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The seafront
Museum of Karystos
Bourtzi
Aghia Pelagia Island
The big sandy beach of Karystos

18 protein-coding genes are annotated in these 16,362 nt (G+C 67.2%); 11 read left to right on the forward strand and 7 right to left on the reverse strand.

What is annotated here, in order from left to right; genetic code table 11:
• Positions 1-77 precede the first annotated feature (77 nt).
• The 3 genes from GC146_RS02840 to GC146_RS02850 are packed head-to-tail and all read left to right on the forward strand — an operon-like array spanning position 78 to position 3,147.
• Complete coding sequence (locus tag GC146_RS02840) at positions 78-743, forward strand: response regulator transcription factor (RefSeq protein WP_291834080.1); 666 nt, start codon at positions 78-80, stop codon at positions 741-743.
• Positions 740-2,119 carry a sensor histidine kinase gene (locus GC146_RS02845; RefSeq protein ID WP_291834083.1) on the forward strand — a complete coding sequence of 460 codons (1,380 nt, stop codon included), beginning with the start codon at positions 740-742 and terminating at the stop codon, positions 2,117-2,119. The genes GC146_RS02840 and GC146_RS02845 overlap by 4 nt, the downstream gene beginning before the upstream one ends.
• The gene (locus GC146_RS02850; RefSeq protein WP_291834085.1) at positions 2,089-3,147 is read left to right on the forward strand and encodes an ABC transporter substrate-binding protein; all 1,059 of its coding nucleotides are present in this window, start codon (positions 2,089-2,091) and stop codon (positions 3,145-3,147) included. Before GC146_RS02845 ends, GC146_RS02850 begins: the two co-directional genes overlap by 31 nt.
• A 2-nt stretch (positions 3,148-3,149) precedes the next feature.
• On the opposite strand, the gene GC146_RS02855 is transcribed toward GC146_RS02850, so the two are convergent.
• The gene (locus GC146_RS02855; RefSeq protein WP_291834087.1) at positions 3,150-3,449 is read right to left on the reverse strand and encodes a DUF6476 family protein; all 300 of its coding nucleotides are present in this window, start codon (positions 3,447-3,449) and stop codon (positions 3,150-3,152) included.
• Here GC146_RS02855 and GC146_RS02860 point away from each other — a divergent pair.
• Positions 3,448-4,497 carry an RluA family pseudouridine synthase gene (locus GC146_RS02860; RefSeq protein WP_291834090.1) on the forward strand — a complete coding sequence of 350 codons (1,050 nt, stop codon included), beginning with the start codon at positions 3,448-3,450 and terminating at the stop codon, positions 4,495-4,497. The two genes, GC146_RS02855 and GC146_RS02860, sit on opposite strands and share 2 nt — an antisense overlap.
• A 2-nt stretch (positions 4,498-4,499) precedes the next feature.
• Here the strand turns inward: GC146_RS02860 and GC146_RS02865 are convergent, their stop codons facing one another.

So close ... So far! The port-town of Karystos stands at the mid-point of a beckoning semi-circular bay on the southern tip of Evia, the second largest island of Greece. Situated at 20 nautical miles from Rafina and 20 nautical miles from Andros, the town is surrounded by hills and mountains, with the imposing peak of Mt. Ohi (1389m) providing for a dramatic backdrop directly at the centre. According to mythology, the town (once called Cheironia) was founded by Chiron, the wise centaur from Mt. Pelion, or by his son, Karystos. Modern Karystos was probably the first attempt at contemporary urban planning in the newly formed Greek state following the War of Independence from Ottoman rule (1821-1829). When the old village was moved from around the Venetian castle after 1830, the Bavarian architect Bierbach redesigned a new community adjacent to the harbour, complete with several broad boulevards leading to squares, as well as sidewalks and a promenade. Today, Karystos is the cultural and financial centre of Karystia, featuring an array of contemporary services, a well organised hospital, an Archaeological Museum, an interesting Folklore Collection and a Cultural Centre. Aghios Nikolaos, the largest church in Karystos, stands in its own tree-lined precinct, just below the Town Hall. Marble steps from the road above the church lead up to the Town Hall that overlooks the main street, and below that the mulberry-tree-lined Town Square, down to the harbour. Long walks on the nearby mountains provide for a unique experience with many pleasant surprises. Picturesque villages perched on ravines with natural springs and mulberry trees, a modern mountain refuge, the Venetian Castle Castello Rosso, the Gorge of Dimossari, the Dragon House, the Gulf of ancient Geraistos, and Bourtzi, a small rectangular fortress located just east of the small commercial port, are a few of the sites that attract great interest. Widely known as the place of origin for a prized quarried stone used in decorative masonry throughout Greece and beyond, the area also has an abundance of livestock and fish. Clinging to its traditional Greek character, Karystos attracts hundreds of visitors each year enjoying the sun at its numerous splendid beaches, succulent home-made delicacies and excellent local wines served at local sea-side and inland taverns, ouzo with innumerable "meze" dishes at restaurants lining the picturesque harbour, modern cafes and night-clubs. The Karystia region ranks as one of the most sparsely populated areas close to bustling and congested Athens. A 45-minute drive from central Athens to the eastern Attica coast, followed by less than two hours by ferry boat from the port of Rafina, separate the Greek capital from Karystos. A ferry boat route also links Rafina to the sleepy port of Marmari - one hour and 15 minutes away - while a 45-minute boat ride takes vehicles and passengers from the tiny dock of Aghia Marina in northeastern Attica prefecture, across to Evia at Nea Styra, the picturesque seaport that serves the inland village of Styra, a 45-minute drive north of Karystos.